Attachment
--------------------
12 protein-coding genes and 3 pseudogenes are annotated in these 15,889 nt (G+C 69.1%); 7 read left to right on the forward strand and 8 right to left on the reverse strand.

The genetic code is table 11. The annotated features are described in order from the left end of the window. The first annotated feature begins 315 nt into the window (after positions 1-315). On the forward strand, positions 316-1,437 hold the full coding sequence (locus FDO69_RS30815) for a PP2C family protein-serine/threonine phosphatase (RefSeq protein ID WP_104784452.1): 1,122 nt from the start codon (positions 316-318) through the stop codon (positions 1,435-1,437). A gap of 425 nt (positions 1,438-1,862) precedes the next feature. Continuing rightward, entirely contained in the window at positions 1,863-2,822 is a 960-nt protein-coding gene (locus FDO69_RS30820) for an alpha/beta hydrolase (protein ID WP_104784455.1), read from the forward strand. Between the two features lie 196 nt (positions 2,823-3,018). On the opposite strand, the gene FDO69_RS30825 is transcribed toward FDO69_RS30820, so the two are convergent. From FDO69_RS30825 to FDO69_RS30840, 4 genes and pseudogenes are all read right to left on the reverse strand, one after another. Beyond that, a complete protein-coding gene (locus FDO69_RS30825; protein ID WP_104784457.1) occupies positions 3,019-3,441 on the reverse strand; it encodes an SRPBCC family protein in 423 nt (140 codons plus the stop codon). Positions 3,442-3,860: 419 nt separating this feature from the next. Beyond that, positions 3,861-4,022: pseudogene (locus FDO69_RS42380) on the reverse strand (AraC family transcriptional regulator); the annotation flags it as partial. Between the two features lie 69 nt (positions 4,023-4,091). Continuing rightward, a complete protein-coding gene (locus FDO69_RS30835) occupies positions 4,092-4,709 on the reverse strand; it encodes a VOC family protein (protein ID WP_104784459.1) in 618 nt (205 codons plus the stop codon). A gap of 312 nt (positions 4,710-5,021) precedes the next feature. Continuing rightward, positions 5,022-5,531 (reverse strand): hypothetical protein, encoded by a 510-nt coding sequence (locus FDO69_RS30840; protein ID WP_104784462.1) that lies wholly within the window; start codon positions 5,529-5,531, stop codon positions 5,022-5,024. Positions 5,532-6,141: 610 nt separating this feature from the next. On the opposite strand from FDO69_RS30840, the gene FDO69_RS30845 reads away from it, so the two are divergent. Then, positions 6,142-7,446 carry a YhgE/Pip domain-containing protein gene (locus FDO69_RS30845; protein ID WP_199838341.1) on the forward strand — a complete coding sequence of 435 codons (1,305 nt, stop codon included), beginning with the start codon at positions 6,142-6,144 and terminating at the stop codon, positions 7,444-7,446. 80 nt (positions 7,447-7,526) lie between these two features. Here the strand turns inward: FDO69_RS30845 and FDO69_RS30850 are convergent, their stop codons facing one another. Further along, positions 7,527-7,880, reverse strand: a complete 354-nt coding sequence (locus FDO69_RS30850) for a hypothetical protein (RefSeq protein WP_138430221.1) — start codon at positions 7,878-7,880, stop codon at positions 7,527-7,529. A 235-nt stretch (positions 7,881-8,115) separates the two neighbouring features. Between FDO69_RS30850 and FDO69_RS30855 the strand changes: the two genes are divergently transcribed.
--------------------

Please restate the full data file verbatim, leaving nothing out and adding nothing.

12 protein-coding genes and 3 pseudogenes are annotated in these 15,889 nt (G+C 69.1%); 7 read left to right on the forward strand and 8 right to left on the reverse strand.

The genetic code is table 11. The annotated features are described in order from the left end of the window. The first annotated feature begins 315 nt into the window (after positions 1-315). On the forward strand, positions 316-1,437 hold the full coding sequence (locus FDO69_RS30815) for a PP2C family protein-serine/threonine phosphatase (RefSeq protein ID WP_104784452.1): 1,122 nt from the start codon (positions 316-318) through the stop codon (positions 1,435-1,437). A gap of 425 nt (positions 1,438-1,862) precedes the next feature. Continuing rightward, entirely contained in the window at positions 1,863-2,822 is a 960-nt protein-coding gene (locus FDO69_RS30820) for an alpha/beta hydrolase (protein ID WP_104784455.1), read from the forward strand. Between the two features lie 196 nt (positions 2,823-3,018). On the opposite strand, the gene FDO69_RS30825 is transcribed toward FDO69_RS30820, so the two are convergent. From FDO69_RS30825 to FDO69_RS30840, 4 genes and pseudogenes are all read right to left on the reverse strand, one after another. Beyond that, a complete protein-coding gene (locus FDO69_RS30825; protein ID WP_104784457.1) occupies positions 3,019-3,441 on the reverse strand; it encodes an SRPBCC family protein in 423 nt (140 codons plus the stop codon). Positions 3,442-3,860: 419 nt separating this feature from the next. Beyond that, positions 3,861-4,022: pseudogene (locus FDO69_RS42380) on the reverse strand (AraC family transcriptional regulator); the annotation flags it as partial. Between the two features lie 69 nt (positions 4,023-4,091). Continuing rightward, a complete protein-coding gene (locus FDO69_RS30835) occupies positions 4,092-4,709 on the reverse strand; it encodes a VOC family protein (protein ID WP_104784459.1) in 618 nt (205 codons plus the stop codon). A gap of 312 nt (positions 4,710-5,021) precedes the next feature. Continuing rightward, positions 5,022-5,531 (reverse strand): hypothetical protein, encoded by a 510-nt coding sequence (locus FDO69_RS30840; protein ID WP_104784462.1) that lies wholly within the window; start codon positions 5,529-5,531, stop codon positions 5,022-5,024. Positions 5,532-6,141: 610 nt separating this feature from the next. On the opposite strand from FDO69_RS30840, the gene FDO69_RS30845 reads away from it, so the two are divergent. Then, positions 6,142-7,446 carry a YhgE/Pip domain-containing protein gene (locus FDO69_RS30845; protein ID WP_199838341.1) on the forward strand — a complete coding sequence of 435 codons (1,305 nt, stop codon included), beginning with the start codon at positions 6,142-6,144 and terminating at the stop codon, positions 7,444-7,446. 80 nt (positions 7,447-7,526) lie between these two features. Here the strand turns inward: FDO69_RS30845 and FDO69_RS30850 are convergent, their stop codons facing one another. Further along, positions 7,527-7,880, reverse strand: a complete 354-nt coding sequence (locus FDO69_RS30850) for a hypothetical protein (RefSeq protein WP_138430221.1) — start codon at positions 7,878-7,880, stop codon at positions 7,527-7,529. A 235-nt stretch (positions 7,881-8,115) separates the two neighbouring features. Between FDO69_RS30850 and FDO69_RS30855 the strand changes: the two genes are divergently transcribed.